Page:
By MICHAEL EBOH
Nigerians should brace up for tough and unfavourable economic conditions in the year 2012 and beyond, says economists, financial analysts and operators in the Nigerian financial market.
This is in reaction to the budget proposal for the year 2012, presented last week by the Federal Government to the National Assembly.
According to the analysts who spoke to Vanguard, Nigerians should expect increased government borrowing at the detriment of the real sector, high interest rate, further decline in the naira exchange rate and high inflation rate among others in the coming year.
According to an economic analyst, Mr. Opeyemi Agbaje, who is also Managing Director, Resource and Trust Company Limited, with the President making no provision for oil subsidy in the budget, it is evident that he seeks to pursue the subsidy removal policy.
To this end, he predicted that 2012 is likely to be tough and inflationary, given the tough structural policies enunciated.
In his own view, Mr. David Adonri, Chief Executive Officer, Lambeth Trust and Investment Company Limited, said the reduction in fiscal deficit is insignificant and that it will engender a significant increase in government borrowings which will lead to the crowding out of the productive sector of the economy from the debt market.
Speaking further, he said, “Reduction in fiscal deficit is insignificant. Expectations were high before presentation of the appropriation bill, that Federal Government’s share of savings from removal of fuel subsidy will be used to drastically reduce the budget deficit.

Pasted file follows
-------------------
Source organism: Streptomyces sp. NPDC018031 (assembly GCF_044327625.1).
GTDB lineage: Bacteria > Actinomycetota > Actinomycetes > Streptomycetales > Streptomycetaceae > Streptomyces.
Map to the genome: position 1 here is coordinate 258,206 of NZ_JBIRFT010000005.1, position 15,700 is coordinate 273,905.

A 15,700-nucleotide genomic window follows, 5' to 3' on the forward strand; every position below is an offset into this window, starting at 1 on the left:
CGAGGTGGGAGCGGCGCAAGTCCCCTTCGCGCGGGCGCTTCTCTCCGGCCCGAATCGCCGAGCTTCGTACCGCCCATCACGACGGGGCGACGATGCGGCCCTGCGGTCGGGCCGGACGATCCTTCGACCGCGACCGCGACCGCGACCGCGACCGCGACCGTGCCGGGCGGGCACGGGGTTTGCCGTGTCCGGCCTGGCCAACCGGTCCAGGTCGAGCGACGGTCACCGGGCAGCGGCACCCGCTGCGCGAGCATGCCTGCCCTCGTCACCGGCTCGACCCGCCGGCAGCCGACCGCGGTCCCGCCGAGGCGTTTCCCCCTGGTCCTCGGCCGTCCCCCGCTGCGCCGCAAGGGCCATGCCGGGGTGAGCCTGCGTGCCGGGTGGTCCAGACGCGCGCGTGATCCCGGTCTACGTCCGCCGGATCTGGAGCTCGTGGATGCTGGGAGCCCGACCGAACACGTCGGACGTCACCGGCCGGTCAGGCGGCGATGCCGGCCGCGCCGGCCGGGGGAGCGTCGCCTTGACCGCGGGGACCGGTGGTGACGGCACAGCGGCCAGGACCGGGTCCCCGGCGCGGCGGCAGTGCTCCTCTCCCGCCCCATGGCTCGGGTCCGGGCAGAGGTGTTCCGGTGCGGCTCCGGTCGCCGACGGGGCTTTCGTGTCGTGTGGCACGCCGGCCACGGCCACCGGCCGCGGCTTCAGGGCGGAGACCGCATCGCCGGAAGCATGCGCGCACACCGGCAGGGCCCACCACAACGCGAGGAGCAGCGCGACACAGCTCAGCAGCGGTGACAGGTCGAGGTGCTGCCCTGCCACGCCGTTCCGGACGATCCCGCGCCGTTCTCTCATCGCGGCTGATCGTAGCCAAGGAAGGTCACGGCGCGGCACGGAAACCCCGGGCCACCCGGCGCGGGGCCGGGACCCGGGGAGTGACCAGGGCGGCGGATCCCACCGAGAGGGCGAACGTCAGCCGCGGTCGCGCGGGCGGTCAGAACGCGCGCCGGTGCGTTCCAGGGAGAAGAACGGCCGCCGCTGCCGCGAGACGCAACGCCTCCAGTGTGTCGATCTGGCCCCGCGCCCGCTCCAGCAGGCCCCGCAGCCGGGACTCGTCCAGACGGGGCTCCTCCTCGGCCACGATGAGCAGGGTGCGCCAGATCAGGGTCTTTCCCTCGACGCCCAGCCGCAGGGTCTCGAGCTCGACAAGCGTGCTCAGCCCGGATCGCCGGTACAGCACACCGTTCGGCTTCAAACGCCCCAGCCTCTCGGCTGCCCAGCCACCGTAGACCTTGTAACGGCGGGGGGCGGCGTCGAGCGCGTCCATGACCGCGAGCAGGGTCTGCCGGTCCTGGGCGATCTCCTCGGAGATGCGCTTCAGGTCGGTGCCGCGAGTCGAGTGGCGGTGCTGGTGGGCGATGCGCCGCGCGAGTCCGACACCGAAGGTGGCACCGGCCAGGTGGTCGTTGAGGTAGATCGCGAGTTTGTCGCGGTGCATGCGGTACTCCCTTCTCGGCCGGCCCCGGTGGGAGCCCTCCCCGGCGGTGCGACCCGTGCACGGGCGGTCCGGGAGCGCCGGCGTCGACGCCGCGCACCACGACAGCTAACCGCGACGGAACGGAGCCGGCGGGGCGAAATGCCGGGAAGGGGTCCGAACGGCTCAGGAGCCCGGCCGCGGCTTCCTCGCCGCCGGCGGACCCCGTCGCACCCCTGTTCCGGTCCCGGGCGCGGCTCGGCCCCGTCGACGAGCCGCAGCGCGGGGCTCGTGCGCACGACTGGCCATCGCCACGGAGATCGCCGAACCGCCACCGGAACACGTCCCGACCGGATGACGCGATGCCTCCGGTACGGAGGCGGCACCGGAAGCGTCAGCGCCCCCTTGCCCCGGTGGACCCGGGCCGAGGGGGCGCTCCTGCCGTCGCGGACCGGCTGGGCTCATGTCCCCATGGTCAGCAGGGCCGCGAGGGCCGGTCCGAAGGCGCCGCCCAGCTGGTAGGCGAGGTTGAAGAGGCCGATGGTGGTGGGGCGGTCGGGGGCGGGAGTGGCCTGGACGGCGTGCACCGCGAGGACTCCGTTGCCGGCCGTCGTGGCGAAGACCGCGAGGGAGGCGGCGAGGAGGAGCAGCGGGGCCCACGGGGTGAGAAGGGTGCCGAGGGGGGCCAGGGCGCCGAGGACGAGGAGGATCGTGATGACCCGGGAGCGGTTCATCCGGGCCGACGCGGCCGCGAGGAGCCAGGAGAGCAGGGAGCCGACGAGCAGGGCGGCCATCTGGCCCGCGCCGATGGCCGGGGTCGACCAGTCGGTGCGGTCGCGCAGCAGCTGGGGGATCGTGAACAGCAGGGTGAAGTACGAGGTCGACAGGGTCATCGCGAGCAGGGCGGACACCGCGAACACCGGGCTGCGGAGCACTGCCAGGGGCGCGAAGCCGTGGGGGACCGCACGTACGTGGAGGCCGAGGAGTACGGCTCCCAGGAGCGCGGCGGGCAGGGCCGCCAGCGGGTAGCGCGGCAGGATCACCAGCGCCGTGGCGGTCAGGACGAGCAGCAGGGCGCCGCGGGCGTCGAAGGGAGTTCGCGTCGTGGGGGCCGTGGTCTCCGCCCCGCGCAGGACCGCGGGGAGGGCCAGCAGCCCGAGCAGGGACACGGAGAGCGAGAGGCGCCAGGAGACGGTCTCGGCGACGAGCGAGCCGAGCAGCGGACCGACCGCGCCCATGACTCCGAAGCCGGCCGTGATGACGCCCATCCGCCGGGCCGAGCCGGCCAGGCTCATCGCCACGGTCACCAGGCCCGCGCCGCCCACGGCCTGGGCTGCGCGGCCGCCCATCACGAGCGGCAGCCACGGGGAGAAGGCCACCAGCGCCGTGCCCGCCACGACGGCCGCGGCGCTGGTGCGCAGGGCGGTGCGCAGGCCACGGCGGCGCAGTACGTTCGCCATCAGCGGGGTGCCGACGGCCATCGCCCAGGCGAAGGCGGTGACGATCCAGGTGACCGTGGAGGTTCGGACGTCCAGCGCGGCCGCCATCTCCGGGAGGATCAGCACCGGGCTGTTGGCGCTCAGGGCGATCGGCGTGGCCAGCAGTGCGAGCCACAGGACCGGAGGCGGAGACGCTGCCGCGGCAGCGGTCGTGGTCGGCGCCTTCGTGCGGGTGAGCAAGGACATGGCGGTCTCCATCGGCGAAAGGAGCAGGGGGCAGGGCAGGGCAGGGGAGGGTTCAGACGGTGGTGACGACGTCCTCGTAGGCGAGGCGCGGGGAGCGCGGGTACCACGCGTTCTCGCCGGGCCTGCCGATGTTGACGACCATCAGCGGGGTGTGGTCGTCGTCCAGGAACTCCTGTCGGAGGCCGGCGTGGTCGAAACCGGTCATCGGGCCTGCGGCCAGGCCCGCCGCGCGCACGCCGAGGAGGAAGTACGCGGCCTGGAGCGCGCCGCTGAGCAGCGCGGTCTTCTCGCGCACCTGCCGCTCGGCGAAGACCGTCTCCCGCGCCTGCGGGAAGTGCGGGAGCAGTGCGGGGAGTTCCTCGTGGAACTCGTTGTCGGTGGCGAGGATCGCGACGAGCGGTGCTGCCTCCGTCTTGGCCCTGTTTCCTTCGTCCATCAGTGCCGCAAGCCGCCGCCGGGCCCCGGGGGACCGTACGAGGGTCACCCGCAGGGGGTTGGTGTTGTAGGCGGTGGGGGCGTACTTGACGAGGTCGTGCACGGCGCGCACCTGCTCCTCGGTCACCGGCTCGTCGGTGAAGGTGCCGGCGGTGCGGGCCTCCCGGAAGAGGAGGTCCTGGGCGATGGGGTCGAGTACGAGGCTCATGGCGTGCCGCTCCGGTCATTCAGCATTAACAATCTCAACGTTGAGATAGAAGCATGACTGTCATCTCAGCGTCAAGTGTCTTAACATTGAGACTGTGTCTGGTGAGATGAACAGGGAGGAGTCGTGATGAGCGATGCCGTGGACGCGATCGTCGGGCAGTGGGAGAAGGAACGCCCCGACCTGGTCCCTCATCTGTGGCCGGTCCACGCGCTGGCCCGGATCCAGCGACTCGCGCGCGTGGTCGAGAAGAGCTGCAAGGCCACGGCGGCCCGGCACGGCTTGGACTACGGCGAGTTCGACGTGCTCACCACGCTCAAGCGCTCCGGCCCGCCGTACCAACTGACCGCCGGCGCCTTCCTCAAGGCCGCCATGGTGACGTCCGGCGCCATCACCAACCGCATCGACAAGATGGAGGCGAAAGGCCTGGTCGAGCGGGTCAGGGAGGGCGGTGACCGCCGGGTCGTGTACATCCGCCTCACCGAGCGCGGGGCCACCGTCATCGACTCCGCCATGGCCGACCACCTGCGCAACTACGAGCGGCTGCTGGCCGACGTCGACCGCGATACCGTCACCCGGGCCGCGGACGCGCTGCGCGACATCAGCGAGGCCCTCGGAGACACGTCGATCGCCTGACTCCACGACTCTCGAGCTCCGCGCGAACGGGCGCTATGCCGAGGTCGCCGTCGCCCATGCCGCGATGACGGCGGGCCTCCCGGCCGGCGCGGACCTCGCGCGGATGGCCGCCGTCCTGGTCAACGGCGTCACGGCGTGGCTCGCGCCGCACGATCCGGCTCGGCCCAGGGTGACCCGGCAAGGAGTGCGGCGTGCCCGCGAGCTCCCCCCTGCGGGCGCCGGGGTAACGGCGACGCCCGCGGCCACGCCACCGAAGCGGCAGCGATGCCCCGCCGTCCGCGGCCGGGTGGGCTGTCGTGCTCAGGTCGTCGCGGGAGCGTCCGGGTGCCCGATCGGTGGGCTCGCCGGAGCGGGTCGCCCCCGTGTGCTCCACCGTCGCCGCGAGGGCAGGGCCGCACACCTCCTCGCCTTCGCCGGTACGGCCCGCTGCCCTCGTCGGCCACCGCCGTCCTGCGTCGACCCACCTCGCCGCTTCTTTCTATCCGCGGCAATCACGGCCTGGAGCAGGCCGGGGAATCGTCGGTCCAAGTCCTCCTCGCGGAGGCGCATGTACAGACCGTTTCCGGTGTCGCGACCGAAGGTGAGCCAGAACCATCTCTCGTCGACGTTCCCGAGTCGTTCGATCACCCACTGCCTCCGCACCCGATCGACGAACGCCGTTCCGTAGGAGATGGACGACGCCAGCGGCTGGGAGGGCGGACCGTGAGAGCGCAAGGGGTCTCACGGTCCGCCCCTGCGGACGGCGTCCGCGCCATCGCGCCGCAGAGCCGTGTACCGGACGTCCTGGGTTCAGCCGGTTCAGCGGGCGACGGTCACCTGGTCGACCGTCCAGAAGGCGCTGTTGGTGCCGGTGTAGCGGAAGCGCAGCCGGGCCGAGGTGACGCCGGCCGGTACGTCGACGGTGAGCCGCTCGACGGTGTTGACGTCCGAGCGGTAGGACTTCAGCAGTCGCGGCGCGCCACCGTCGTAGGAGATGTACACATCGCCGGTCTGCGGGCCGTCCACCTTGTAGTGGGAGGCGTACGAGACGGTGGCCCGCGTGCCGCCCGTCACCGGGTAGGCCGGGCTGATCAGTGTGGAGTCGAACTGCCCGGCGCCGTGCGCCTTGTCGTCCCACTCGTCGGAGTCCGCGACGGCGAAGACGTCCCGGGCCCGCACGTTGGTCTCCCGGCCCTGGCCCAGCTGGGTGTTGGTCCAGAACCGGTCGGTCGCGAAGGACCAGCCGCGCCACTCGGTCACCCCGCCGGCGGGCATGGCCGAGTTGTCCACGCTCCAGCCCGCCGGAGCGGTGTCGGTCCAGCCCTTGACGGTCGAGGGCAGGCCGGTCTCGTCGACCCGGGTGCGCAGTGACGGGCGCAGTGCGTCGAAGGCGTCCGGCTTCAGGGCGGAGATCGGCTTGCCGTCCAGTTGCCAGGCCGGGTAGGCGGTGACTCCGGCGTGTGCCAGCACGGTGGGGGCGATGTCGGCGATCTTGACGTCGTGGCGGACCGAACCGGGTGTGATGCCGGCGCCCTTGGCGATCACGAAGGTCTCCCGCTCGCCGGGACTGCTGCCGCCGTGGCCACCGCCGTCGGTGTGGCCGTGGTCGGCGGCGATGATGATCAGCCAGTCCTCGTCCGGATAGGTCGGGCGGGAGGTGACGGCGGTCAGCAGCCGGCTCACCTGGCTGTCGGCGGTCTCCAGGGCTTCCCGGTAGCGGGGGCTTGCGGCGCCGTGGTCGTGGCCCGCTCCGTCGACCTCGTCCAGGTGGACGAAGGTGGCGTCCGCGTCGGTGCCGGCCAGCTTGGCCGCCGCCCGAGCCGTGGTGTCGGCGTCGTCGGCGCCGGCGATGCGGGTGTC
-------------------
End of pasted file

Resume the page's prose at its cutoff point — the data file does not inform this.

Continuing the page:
“Since the deficit is not likely to be financed by ways and means, then, government’s borrowing at any price will continue next year with implication of continued crowding out of the productive real sector.
“The current high interest rate which has taken debt finance in the economy to dangerous levels will certainly persist next year to the detriment of equity capital formation that the economy is in dire need of.
“The paltry increase of allocation to investment via capital expenditure cannot sow the seed for transformation of this economy in the foreseeable future. To force down recurrent expenditure, very stern and radical measures must be taken by the fiscal authorities.
“As it stands, the budget is geared towards sustaining consumption which the domestic productive capacity cannot satisfy due to weak engineering infrastructure base. In an uncertain global economic environment, the expansionary budget with its high debt content is likely to pile more pressure on the exchange rate next year and possibly derail attainment of the single digit inflation rate target.
“In scrutinizing the budget proposal, the National Assembly is advised to adopt a conservative approach by pruning down the excessive recurrent expenditure.”
Mr. Taiwo Oderinde, National Coordinator, Proactive Shareholders Association of Nigeria, PROSAN, lamented the huge amount budgeted for recurrent expenditure.
He queried the rationale behind the planned removal of subsidy when the Federal Government is not making effort to cut down the recurrent expenditure profile of the country.